• The amendment on 14 June 2014 of section 94 of the LGA to include subsection (1A) arose after the Supreme Court's decision that the LGA did not permit a local government to categorise land by reference to whether or not it was occupied by the landowner in the case of Paton & Ors v Mackay Regional Council [2014] QSC 75, which supported a conclusion that the use of land may form the basis of a rating category (at [57] and [67] to [71]).

  • There is a difference in the use of residential land by an owner as an occupier and as an investment property (at [60]), which the Council was entitled to take into account.

  • Category 2T applies where residential land is used for rental accommodation by a person as their home on a permanent basis or where the owner does not rent out the land nor live in it as a principal place of residence (at [79] and [84] to [86]), and Category 3T applies where residential land is temporarily rented by a visitor or tourist (at [81]).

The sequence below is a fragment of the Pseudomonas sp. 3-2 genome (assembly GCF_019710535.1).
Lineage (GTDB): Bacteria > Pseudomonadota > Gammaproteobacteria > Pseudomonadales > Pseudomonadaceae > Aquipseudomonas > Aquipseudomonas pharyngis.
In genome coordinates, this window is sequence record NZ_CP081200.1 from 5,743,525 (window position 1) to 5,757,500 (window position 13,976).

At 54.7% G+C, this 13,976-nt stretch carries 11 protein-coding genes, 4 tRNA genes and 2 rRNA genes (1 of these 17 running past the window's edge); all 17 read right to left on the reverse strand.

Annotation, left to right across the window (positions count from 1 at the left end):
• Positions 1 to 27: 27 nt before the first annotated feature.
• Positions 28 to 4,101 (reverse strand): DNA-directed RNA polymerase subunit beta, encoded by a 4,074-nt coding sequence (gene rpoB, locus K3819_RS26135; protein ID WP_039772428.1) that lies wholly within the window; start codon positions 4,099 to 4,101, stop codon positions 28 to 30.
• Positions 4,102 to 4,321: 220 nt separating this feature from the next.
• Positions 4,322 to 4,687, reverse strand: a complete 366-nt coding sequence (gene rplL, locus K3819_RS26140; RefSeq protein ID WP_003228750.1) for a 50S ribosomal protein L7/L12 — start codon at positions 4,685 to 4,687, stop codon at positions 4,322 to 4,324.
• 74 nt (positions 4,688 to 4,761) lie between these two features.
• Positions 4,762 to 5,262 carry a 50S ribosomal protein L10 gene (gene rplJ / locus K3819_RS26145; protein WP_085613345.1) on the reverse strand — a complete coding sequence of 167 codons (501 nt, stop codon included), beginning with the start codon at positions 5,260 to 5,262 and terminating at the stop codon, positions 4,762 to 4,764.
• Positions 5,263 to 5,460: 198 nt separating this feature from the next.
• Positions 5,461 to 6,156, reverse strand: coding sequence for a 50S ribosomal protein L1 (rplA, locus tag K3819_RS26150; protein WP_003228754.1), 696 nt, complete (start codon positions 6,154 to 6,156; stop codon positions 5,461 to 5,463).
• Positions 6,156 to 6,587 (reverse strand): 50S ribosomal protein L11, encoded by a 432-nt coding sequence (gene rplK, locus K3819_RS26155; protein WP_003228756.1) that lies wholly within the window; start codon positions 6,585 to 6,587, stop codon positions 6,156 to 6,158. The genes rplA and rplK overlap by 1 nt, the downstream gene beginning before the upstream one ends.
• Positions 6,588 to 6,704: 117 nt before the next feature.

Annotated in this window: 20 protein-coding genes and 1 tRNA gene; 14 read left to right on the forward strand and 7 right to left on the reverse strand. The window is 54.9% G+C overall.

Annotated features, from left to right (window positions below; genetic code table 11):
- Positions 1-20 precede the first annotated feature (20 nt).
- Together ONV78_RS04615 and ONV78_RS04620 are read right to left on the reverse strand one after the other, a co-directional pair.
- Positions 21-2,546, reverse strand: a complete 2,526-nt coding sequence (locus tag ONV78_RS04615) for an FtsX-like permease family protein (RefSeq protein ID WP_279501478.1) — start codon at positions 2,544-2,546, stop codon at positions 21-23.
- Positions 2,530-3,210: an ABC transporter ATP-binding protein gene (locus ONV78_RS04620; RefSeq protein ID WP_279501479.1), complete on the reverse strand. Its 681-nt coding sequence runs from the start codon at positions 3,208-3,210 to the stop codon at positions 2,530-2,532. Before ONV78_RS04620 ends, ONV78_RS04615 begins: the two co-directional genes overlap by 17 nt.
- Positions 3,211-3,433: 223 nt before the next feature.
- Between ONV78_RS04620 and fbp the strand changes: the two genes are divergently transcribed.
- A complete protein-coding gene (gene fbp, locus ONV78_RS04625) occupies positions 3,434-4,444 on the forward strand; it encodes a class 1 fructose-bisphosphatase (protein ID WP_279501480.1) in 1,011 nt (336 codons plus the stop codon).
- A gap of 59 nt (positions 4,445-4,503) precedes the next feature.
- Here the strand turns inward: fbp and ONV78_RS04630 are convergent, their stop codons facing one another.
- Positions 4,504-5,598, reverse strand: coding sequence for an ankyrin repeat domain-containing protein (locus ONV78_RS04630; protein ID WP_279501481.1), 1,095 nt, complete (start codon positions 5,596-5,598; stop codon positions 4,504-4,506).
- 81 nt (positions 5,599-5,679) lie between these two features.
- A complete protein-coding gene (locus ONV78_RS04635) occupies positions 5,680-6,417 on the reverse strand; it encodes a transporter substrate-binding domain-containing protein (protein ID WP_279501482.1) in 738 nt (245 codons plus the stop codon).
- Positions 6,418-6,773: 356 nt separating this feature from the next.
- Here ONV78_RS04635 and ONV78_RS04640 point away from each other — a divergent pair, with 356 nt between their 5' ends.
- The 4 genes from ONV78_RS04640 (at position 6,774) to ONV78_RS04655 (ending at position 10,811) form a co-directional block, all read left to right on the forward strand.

Although the Court of Appeal did not consider the issue in detail because it was not argued by the Council in the appeal, the Court of Appeal observed (at [22] and [23]) that a resolution to levy differential general rates under section 94 of the LGA may not be a "decision of an administrative character" amenable to judicial review because it is a "taxing power" described as being "quasi legislative" rather than administrative.

The Court of Appeal also observed (at [50]) that it may have been useful to the appeal had the parties submitted evidence other than the Council's Revenue Statement relevant to the "economic concepts and theories that may inform a local government's decision making as to the determination of rating categories of rateable land."

The Court of Appeal held that the Council had the power to make the First Decision and Second Decision according to the nature of the occupation of the relevant residential land. The appeal was dismissed with costs.

Judicial Review Proceeding

The application in the Judicial Review Proceeding was made under section 20(2)(e) and section 23(a) of the Judicial Review Act 1991(Qld).